Trump needs to realize that. Let him live six months on a fixed income. What would he have? Nothing. Let him live on a fixed income for six months and have him say it’s fair. Let him try. He’s got to walk in the American people’s shoes. He’s got to feel pain. He’s been a spoiled brat all his life. He’s not for the people. Never has been.
White people, they’re going to be down for Trump. People who’ve got nice jobs want the tax breaks for themselves. The breaks need to go to the people who really make the world. You know what I’m saying?
Why do you think that even poor white people voted for Trump?
Because they’re prejudiced like he is. The man is very prejudiced, and he don’t hold back on it.
What is it like to think that the president is racist?
It’s sad, and it’s shameful.
Does it surprise you that the nation elected him?
Yes. I was shocked. I thought he was a joke. I said, “There’s no way these people are going to elect that fool.” And they did. And now they want him out, even his own Republicans are against him. You hear me? Because they don’t like anything about him either. Most of the Republicans are voting against anything he puts on the table. They’re not really voting with him.
Just because they haven’t been able to pass legislation, you mean?
Yeah. The Republicans ain’t even voting with him. There’s something wrong with that. Usually they would. But they’re not together on nothing. I’m not too worried about losing Obamacare.
* * *
Katie Beck is 25 and serves as the program director of Exchange House, a refugee community center in Akron. She voted for Clinton.
I was a Bernie supporter in the primaries. When the general election came around, I was for Hillary. I assumed she was going to win, like a lot of people.You had no issues supporting Hillary after supporting Bernie?
I absolutely had issues. I really felt like Bernie better represented my views. I’m more of a socialist than I am a Democrat, and I felt like he really was representing my views, and it was clear that the Democratic Party wanted to support Hillary. All of the evidence kind of came out. When it came down to the two candidates, between Hillary and Trump, I felt like I was sort of obligated to Hillary, even though there’s a lot behind her in terms of her political career. I respected her, but I didn’t think her views matched mine. However, Trump, thinking of him as president was just completely unrealistic to me. So I thought I needed to support Hillary because of that. …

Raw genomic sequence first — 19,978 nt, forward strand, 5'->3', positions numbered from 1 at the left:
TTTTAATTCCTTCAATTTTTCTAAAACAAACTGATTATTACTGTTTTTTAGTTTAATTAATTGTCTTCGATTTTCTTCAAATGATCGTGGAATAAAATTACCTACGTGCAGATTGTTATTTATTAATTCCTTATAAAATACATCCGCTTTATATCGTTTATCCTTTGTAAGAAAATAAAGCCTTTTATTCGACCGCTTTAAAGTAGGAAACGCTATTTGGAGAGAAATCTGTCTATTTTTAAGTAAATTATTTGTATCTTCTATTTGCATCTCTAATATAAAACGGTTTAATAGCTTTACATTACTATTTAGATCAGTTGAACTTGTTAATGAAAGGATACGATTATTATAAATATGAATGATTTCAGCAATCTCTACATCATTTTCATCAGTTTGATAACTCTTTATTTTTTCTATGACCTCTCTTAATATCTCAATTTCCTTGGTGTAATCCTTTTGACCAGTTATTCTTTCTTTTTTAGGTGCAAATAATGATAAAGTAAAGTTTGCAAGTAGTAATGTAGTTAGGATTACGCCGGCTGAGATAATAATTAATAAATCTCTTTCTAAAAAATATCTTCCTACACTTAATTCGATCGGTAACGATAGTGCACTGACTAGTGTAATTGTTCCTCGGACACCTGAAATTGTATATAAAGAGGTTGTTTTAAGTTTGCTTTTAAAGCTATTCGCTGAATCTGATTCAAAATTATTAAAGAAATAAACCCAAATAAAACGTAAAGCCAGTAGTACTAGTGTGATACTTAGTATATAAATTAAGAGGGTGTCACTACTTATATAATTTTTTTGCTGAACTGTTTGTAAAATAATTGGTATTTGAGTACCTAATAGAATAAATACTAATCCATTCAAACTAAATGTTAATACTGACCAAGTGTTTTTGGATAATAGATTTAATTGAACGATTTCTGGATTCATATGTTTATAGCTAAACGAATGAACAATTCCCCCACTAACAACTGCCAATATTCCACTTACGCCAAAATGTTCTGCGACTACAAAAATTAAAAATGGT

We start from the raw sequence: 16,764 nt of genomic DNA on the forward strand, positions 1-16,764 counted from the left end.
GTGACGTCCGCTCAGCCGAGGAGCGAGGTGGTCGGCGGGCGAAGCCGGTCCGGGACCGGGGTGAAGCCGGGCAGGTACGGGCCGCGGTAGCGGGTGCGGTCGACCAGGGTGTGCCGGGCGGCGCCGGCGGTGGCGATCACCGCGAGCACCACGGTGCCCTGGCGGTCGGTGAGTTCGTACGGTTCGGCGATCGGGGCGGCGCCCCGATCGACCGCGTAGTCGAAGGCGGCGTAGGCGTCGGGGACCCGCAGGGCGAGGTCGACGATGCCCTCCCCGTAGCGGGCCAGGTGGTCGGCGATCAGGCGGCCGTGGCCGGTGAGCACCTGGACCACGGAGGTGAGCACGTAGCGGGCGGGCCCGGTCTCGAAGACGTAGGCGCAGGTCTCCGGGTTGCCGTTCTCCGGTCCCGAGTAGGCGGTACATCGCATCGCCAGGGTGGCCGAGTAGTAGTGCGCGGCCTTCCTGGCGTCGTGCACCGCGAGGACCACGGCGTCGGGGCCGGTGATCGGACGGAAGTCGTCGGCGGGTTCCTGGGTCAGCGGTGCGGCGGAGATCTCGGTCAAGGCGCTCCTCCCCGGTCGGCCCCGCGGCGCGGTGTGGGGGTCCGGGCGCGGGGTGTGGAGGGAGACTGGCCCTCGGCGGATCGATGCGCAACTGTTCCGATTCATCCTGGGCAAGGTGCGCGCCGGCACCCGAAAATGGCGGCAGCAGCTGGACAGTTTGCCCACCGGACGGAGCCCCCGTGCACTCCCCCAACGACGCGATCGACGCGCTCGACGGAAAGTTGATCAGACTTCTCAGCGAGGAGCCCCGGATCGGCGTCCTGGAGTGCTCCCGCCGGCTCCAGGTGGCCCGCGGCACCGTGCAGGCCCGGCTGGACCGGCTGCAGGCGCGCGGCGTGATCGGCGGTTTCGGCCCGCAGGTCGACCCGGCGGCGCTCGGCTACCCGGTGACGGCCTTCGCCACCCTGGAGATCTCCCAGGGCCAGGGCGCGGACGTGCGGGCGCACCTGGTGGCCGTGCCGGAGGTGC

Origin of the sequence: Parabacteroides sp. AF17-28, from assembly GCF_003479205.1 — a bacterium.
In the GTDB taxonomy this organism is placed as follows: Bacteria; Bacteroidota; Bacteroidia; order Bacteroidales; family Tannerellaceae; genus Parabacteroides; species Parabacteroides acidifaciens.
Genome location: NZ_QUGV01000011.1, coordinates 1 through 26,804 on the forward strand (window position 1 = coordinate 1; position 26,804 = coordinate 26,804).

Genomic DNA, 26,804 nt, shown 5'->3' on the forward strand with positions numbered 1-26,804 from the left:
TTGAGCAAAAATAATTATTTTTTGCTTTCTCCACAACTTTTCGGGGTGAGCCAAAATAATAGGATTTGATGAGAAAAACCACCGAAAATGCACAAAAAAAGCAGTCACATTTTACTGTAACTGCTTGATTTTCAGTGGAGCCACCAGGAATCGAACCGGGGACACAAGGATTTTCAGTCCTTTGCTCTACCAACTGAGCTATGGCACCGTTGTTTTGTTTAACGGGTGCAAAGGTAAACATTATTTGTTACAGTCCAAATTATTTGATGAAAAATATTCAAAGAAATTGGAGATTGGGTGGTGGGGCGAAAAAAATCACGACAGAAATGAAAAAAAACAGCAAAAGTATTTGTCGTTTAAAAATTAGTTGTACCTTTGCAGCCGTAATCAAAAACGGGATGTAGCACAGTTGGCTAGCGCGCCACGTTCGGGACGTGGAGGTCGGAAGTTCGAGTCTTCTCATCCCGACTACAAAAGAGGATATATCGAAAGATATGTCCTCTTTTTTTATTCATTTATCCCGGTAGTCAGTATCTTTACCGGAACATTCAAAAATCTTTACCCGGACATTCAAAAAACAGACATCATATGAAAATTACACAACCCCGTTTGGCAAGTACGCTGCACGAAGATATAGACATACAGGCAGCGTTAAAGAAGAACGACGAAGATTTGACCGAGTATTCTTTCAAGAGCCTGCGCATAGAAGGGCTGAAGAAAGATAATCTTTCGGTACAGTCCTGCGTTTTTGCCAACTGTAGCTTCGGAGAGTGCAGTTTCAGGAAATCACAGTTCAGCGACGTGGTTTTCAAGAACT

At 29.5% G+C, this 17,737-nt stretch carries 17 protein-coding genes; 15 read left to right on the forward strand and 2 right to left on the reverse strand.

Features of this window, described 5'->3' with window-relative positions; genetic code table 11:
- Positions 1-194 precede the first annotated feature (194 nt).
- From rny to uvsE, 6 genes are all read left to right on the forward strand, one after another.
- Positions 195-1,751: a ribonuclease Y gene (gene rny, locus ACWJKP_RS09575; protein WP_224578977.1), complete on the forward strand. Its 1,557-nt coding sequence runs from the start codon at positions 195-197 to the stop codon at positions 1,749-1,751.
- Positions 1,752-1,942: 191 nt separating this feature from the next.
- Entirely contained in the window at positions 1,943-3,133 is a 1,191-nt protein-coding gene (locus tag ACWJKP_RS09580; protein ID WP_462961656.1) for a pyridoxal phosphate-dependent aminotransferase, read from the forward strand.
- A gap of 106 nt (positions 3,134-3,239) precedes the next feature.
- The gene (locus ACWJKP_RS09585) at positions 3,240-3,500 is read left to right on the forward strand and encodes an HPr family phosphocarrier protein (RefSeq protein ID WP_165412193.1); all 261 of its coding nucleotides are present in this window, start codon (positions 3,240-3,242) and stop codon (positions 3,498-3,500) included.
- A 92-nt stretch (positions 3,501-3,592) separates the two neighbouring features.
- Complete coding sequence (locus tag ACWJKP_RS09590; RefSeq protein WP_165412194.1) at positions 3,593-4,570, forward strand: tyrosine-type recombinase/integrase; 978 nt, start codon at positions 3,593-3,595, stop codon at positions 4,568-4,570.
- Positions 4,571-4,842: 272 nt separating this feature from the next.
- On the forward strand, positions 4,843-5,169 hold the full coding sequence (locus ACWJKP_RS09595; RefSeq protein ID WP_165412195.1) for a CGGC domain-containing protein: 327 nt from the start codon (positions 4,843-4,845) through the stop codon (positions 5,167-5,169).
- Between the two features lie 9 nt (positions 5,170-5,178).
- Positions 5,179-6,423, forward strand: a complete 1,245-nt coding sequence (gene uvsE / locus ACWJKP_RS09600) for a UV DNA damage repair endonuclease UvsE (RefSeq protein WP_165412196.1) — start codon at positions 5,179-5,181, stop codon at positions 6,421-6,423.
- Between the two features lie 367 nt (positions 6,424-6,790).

Tell me about Election Day.
That night I was at home drinking with my boyfriend and my two friends that I lived with. We were drinking and thinking that it was going to be great. I had that typical white woman approach, thinking, “Gosh, we’re about to have a woman president! We’re about to have a woman president!” And the results just kept rolling in, right? They just kept coming in, and we were like, “What is happening?” Honestly, I went to bed before the official call, and I woke up the next day, Googled on my phone, “Who is the next president?” and saw for real. And I just bawled. I just wept.
At the time I was working at Dillard’s, and I had to go to work, immediately in the morning on that Wednesday. I remember walking in — and, you know, working retail, you don’t know what the fuck people who you work with and for are thinking about. I remember walking in and thinking, “Is everybody else feeling as devastated as I am? Because I want to cry.” No one said anything. And I worked the whole day without anyone saying anything, and that was the weirdest moment for me. Inside, my heart just broken in half, and just wanted to cry the whole day because I’m an emotional person. No one even acknowledged it. If they did, they just said, “Well, I didn’t care either way.” That was crazy to me. And then it was probably seven days straight after the election that I wept every morning I woke up. Just straight emotional reaction, just because I could not believe it happened.
Oddly enough, my life has sort of changed dramatically with this period. Like I said, I was working in retail, and then I was able to quit that job in January for this job I’m at now. I’m able to work with immigrants and refugees.
I got this job after the election. When I started here, the travel ban, all these things were happening, and it affected Akron. The International Institute [of Akron] had to lay off half their staff. The International Institute is a partner here at the Exchange House, and so we had to supplement programming, and we had a lot of programming ideas and partnership ideas with them that just didn’t come into fruition because of that. So I was in a really interesting time where I switch into the job where I work with refugees and immigrants and also as a theater artist working with refugees. And how all of the sudden it became this super hot-button issue because of the president doing these crazy things.
It felt like fate, in some ways, because I feel like I can finally use my skill set to work with the people I want to work with in a time when we really need to come together in solidarity. So I feel very grateful for that, because I feel in retail that wasn’t happening, obviously. But I just slipped into a moment at the right time and place. …
What do you think going forward?
My role going forward is to focus on my work, because that’s the best thing I can do for this world. If I constantly listen to the things that are happening on Facebook and the news, I will not survive. So I have to focus on my work and believe that what I’m doing is contributing something positive.
Your term is up in January. Will you keep working in this area?